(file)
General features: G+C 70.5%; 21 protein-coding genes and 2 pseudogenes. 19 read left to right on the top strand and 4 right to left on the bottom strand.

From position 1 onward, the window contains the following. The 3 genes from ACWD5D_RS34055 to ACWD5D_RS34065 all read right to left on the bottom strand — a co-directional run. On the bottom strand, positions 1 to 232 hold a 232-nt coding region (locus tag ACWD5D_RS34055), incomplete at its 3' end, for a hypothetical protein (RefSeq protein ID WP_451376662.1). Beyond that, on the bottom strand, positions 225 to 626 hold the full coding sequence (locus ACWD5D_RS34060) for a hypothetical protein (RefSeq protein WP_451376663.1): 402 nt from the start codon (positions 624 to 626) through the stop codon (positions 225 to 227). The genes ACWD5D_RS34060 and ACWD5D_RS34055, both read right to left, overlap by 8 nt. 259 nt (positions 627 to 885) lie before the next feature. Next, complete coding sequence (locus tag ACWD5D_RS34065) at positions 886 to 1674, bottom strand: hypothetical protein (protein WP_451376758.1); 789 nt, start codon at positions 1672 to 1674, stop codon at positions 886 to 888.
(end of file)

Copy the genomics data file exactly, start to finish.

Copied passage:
General features: G+C 70.5%; 21 protein-coding genes and 2 pseudogenes. 19 read left to right on the top strand and 4 right to left on the bottom strand.

From position 1 onward, the window contains the following. The 3 genes from ACWD5D_RS34055 to ACWD5D_RS34065 all read right to left on the bottom strand — a co-directional run. On the bottom strand, positions 1 to 232 hold a 232-nt coding region (locus tag ACWD5D_RS34055), incomplete at its 3' end, for a hypothetical protein (RefSeq protein ID WP_451376662.1). Beyond that, on the bottom strand, positions 225 to 626 hold the full coding sequence (locus ACWD5D_RS34060) for a hypothetical protein (RefSeq protein WP_451376663.1): 402 nt from the start codon (positions 624 to 626) through the stop codon (positions 225 to 227). The genes ACWD5D_RS34060 and ACWD5D_RS34055, both read right to left, overlap by 8 nt. 259 nt (positions 627 to 885) lie before the next feature. Next, complete coding sequence (locus tag ACWD5D_RS34065) at positions 886 to 1674, bottom strand: hypothetical protein (protein WP_451376758.1); 789 nt, start codon at positions 1672 to 1674, stop codon at positions 886 to 888.